With many registrars you can have the registrar listed as the contact. This is in order to provide privacy for the person or organisation that has actually registered the domain.e.g. I have a domain with DynDNS but you won't find my details listed anywhere. A whois on my domain will only show DyDNS as a contact.


4

Any given zone as defined in DNS can only have one authoritative source of information. You can't have the MX records for a zone hosted on one server and the TXT records (which is what SPF uses) on another server. You can delegate sub-domains to another server (you could tell the main server to delegate the 'www' sub-domain out to another DNS server, but ...


4

I've used GoDaddy, but never will in the future. They happen to be a customer of ours, and knowing how their environment is setup scares me. I've heard many good things about pairnic.com.


4

I use and recommend Nearly Free Speech Their domains are fairly priced at $8.59 per year and as a geek I like their philosophy. Domains page: https://www.nearlyfreespeech.net/services/domains.php Philosophy: https://www.nearlyfreespeech.net/about/background.php NOTE: Dreamhost should probably be moved into another answer. I also use Dreamhost but ...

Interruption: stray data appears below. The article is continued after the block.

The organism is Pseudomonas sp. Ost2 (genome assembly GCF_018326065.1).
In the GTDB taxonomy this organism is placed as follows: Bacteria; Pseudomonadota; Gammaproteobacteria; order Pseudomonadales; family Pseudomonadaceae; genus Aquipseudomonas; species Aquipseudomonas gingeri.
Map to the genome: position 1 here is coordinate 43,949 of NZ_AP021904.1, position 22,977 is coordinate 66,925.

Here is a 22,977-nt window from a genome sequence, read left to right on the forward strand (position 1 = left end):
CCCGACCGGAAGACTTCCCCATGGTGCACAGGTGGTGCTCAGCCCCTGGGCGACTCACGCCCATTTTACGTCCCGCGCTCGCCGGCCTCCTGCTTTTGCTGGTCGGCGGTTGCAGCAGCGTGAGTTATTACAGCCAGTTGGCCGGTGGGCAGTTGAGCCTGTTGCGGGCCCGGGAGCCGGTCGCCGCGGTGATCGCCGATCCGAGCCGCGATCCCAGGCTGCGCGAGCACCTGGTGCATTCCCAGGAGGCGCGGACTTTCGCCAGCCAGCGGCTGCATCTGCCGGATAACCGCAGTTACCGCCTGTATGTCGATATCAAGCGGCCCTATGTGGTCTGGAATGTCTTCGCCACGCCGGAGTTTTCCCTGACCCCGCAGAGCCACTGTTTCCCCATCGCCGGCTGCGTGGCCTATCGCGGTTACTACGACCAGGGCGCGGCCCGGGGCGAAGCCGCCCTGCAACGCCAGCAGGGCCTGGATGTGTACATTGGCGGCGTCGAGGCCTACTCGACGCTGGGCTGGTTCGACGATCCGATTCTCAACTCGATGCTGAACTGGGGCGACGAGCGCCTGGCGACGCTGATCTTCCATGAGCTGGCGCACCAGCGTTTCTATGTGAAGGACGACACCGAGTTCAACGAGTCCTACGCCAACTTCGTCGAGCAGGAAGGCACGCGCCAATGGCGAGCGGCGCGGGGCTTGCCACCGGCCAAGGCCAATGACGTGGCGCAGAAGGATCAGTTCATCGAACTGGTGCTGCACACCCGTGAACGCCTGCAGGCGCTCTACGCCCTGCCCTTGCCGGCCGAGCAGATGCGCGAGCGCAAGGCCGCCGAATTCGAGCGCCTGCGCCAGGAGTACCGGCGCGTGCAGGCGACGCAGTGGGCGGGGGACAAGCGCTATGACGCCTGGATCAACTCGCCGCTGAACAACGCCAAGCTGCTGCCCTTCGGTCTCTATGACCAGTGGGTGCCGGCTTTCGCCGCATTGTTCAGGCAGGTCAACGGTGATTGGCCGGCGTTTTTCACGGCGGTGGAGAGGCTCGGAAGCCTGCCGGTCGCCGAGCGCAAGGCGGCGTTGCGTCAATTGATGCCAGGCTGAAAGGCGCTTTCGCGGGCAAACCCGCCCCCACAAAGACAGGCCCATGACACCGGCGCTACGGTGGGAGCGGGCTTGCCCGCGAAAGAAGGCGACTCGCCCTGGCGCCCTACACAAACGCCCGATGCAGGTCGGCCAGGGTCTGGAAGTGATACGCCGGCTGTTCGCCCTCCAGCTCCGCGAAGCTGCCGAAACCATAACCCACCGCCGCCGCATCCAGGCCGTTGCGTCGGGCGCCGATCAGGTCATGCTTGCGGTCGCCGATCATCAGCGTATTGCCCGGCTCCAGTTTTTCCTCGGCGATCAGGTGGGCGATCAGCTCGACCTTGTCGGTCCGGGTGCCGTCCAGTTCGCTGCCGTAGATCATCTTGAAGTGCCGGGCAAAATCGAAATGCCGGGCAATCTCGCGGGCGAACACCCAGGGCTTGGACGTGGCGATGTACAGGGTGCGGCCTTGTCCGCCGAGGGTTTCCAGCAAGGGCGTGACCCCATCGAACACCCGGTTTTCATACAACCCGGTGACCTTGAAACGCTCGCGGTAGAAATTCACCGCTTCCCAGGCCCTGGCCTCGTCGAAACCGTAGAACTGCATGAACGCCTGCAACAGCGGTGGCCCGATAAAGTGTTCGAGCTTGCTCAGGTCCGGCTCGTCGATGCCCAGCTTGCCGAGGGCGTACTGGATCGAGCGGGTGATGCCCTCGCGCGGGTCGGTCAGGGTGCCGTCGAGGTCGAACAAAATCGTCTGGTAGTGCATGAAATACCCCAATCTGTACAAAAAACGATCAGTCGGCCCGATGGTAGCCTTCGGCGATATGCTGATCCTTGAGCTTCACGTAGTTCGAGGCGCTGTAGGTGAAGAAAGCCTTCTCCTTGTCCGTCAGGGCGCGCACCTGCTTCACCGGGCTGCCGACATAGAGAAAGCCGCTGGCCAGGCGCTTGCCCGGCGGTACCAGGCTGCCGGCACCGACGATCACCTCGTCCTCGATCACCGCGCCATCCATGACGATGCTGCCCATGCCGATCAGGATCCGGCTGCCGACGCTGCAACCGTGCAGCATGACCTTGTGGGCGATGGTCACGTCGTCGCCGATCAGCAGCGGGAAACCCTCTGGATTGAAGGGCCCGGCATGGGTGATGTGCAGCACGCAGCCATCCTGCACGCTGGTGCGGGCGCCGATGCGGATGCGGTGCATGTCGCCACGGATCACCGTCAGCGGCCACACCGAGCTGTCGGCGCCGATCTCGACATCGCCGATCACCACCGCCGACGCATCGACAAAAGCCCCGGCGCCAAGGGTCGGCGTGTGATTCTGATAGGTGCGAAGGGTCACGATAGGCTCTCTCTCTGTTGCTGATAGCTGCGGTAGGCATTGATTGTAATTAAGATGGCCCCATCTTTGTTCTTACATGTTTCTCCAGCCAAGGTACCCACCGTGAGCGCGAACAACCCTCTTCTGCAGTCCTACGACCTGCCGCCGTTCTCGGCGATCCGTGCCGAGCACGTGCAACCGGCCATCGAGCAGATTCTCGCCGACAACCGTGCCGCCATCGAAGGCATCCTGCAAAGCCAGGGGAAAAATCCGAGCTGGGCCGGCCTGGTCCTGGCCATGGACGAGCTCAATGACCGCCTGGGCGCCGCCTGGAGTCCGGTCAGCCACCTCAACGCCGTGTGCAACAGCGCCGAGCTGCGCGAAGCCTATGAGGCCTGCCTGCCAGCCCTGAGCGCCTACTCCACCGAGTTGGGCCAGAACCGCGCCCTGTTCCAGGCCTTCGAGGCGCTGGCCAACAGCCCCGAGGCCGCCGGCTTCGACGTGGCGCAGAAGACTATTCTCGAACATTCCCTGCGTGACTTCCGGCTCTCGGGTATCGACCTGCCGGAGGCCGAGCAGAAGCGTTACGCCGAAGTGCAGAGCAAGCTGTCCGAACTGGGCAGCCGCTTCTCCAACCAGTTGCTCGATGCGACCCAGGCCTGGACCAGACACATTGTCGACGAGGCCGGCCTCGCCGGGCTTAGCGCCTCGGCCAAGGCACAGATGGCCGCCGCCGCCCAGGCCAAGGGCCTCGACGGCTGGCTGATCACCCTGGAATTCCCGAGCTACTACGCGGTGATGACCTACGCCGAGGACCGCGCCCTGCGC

4

I've used PairNIC for a number of years. The service is absolutely utterly rock solid, the web site is no-nonsense, and if you have a question a real live US-based human answers with a useful answer. They concentrate on providing a good service rather than being famous for annoying advertising like a certain other registrar. They aren't the cheapest out ...